No matter your political leanings, we all should acknowledge that the result of Monday’s Federal by-election in Burnaby South gives Canada a historic first. The win by NDP Leader Jagmeet Singh means he will take his seat in the House of Commons as the first major federal party leader who is a visible minority.
That’s pretty neat, even if long overdue.
Singh finished comfortably ahead of Liberal Party candidate and former MLA, Richard T. Lee, by nearly 3,000 votes. Although it certainly was a celebration for Singh, with ongoing concerns about his leadership and the fact he didn’t have a seat in Parliament before Monday, it was also the result that he desperately needed to silence critics and even potentially keep his job.
But here’s the interesting catch about this by-election: As much as the Federal Liberals would have liked the idea of picking up another BC seat heading towards October’s general election – when push comes to shove, they are probably perfectly happy with this result.
Why, you ask?
Justin Trudeau and the Liberals know Singh. They know he hasn’t exactly lit things up as NDP leader, and they are confident that on a national stage, they can beat him. After all, Singh’s approval ratings are barely in the double digits in some parts of the country.
Given the SNC-Lavalin affair, the Trans-Mountain Pipeline, and other contentious issues, the Liberals would much rather go up against an opponent they know and are confident in being able to beat versus the potential of Singh being ousted as leader by someone more popular with voters. Not unlike what happened when (now Premier) Doug Ford unexpectedly became the leader of Ontario’s Progressive Conservative Party less than two months before that province’s provincial election in 2018.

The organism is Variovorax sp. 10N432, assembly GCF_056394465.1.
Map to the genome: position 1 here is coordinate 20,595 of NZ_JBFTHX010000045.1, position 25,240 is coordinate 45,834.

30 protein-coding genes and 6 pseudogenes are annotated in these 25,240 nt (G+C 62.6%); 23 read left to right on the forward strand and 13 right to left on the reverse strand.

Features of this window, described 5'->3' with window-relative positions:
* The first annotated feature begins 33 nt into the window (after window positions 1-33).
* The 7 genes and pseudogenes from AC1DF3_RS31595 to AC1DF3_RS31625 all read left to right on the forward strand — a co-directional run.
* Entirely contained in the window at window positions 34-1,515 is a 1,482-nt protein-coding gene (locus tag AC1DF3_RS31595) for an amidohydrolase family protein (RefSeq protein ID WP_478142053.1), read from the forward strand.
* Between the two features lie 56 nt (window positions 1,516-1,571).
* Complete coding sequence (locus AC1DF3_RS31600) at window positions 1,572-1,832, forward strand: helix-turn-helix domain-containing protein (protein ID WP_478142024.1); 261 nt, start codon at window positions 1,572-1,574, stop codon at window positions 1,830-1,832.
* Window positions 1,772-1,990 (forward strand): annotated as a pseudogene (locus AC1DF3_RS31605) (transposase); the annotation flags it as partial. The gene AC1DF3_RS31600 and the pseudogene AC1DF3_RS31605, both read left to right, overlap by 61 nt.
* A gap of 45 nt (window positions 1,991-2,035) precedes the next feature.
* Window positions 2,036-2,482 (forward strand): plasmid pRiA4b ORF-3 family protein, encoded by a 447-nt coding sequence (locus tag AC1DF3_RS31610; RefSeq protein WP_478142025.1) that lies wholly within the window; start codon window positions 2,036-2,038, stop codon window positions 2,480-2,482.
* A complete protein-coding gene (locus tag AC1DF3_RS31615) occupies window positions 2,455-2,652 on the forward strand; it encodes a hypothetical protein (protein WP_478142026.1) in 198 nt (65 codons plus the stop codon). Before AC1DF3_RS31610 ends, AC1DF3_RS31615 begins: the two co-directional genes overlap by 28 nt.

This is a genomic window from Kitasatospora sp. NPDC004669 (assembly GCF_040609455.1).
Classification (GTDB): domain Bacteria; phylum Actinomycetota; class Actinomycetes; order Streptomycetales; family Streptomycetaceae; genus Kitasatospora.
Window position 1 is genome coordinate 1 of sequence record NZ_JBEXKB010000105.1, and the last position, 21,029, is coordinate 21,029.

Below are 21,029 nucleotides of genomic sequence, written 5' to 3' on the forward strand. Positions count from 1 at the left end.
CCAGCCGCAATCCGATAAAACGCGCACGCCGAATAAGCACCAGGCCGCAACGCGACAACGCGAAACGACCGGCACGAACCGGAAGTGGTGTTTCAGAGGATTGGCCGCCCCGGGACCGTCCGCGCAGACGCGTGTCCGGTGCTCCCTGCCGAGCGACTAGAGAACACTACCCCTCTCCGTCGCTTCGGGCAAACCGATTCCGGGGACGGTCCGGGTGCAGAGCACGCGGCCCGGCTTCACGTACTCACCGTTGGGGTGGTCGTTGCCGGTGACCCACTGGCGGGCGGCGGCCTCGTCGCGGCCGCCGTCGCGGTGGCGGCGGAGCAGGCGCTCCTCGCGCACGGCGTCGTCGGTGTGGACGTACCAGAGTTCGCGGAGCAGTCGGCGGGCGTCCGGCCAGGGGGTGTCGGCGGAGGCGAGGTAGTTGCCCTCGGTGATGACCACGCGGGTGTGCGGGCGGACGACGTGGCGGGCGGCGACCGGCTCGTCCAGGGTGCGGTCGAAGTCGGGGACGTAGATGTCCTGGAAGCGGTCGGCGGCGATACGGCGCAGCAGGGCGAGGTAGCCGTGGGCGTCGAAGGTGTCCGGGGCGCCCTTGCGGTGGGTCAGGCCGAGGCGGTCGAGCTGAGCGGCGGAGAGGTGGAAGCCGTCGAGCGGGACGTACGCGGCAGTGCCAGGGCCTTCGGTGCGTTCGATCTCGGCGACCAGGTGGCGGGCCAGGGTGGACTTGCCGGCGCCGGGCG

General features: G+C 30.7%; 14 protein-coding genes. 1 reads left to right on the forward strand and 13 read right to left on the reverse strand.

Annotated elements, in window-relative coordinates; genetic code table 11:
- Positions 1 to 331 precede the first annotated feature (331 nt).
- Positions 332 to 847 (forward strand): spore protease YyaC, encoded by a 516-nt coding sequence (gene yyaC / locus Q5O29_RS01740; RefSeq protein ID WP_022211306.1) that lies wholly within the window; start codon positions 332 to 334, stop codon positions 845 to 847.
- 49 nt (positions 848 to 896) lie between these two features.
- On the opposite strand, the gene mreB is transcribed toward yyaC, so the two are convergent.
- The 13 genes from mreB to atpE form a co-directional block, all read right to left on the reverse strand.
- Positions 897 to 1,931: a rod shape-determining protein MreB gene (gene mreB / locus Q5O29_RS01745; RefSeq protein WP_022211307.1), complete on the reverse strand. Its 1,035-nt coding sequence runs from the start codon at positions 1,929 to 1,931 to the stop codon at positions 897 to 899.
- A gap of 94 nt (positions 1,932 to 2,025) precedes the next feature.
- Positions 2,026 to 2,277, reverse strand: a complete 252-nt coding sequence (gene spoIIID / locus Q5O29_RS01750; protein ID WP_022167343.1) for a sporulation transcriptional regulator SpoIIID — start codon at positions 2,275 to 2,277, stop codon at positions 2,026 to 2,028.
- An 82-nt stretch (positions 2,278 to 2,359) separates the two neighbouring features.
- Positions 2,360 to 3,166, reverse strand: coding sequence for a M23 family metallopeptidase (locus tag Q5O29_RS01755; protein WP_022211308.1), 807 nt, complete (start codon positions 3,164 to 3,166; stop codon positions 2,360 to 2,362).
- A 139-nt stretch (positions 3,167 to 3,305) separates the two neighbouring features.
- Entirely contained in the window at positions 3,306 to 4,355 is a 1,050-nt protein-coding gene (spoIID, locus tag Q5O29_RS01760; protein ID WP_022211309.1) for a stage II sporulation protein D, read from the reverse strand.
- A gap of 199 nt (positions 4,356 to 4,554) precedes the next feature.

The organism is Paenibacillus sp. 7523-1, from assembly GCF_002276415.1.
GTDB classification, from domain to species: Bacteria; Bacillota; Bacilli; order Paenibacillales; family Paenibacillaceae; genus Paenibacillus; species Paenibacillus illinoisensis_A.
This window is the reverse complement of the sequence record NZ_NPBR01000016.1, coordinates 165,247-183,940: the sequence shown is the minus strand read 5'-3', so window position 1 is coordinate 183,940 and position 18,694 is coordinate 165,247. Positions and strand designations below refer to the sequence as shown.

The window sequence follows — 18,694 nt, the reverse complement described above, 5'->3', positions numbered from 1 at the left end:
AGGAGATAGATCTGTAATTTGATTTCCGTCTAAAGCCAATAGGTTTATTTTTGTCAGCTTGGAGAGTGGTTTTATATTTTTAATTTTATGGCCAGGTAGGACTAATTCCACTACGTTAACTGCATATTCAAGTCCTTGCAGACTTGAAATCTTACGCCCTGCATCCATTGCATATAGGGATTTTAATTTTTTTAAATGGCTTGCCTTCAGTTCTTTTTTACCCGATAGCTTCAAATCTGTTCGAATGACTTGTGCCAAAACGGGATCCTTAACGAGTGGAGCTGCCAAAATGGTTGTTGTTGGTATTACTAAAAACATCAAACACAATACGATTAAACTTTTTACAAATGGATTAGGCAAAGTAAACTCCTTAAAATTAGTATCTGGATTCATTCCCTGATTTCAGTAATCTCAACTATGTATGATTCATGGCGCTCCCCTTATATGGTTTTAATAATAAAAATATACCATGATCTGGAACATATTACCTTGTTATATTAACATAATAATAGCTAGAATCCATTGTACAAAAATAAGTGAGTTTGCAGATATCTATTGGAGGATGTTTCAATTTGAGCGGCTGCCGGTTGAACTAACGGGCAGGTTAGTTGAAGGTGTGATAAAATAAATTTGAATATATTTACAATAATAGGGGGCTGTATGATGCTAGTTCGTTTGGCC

There is also one other interesting political dynamic to pay attention to coming out of Monday’s Burnaby South result that is also good for the Liberals – the potential vote splitting problem facing the Conservative Party.
Conservative candidate Jay Shin finished in third place behind Singh and Lee with just over 5,100 votes. Except for the fact that he lost out on potentially another 2,400 votes that went to an even more conservative candidate from the upstart People’s Party who set out to outflank the Conservatives with more extreme right wing rhetoric around immigration and other socially conservative issues.
Had that vote split not happened, Shin and the Conservatives still wouldn’t have won, but it could have been a lot closer.